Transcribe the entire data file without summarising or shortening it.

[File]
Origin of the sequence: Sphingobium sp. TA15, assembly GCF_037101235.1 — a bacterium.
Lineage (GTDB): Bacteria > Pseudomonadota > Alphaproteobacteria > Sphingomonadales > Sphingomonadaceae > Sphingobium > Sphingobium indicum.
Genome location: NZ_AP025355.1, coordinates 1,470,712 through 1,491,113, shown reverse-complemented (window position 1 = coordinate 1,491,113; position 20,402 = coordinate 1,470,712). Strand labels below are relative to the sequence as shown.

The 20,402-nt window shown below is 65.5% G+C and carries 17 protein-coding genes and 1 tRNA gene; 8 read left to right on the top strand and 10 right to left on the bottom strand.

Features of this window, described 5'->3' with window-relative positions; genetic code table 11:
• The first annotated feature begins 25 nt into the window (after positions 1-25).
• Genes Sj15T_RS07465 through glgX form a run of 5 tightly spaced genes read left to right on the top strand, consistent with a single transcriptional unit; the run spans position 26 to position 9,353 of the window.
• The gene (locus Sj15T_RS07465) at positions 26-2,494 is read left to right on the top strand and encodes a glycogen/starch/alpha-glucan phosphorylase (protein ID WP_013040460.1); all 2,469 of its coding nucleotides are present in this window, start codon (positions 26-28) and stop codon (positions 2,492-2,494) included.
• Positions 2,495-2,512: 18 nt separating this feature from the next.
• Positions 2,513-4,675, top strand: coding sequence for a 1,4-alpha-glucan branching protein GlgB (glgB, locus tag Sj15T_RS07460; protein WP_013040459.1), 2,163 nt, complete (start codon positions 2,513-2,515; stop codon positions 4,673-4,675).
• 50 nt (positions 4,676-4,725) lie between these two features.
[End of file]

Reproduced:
Origin of the sequence: Sphingobium sp. TA15, assembly GCF_037101235.1 — a bacterium.
Lineage (GTDB): Bacteria > Pseudomonadota > Alphaproteobacteria > Sphingomonadales > Sphingomonadaceae > Sphingobium > Sphingobium indicum.
Genome location: NZ_AP025355.1, coordinates 1,470,712 through 1,491,113, shown reverse-complemented (window position 1 = coordinate 1,491,113; position 20,402 = coordinate 1,470,712). Strand labels below are relative to the sequence as shown.

The 20,402-nt window shown below is 65.5% G+C and carries 17 protein-coding genes and 1 tRNA gene; 8 read left to right on the top strand and 10 right to left on the bottom strand.

Features of this window, described 5'->3' with window-relative positions; genetic code table 11:
• The first annotated feature begins 25 nt into the window (after positions 1-25).
• Genes Sj15T_RS07465 through glgX form a run of 5 tightly spaced genes read left to right on the top strand, consistent with a single transcriptional unit; the run spans position 26 to position 9,353 of the window.
• The gene (locus Sj15T_RS07465) at positions 26-2,494 is read left to right on the top strand and encodes a glycogen/starch/alpha-glucan phosphorylase (protein ID WP_013040460.1); all 2,469 of its coding nucleotides are present in this window, start codon (positions 26-28) and stop codon (positions 2,492-2,494) included.
• Positions 2,495-2,512: 18 nt separating this feature from the next.
• Positions 2,513-4,675, top strand: coding sequence for a 1,4-alpha-glucan branching protein GlgB (glgB, locus tag Sj15T_RS07460; protein WP_013040459.1), 2,163 nt, complete (start codon positions 2,513-2,515; stop codon positions 4,673-4,675).
• 50 nt (positions 4,676-4,725) lie between these two features.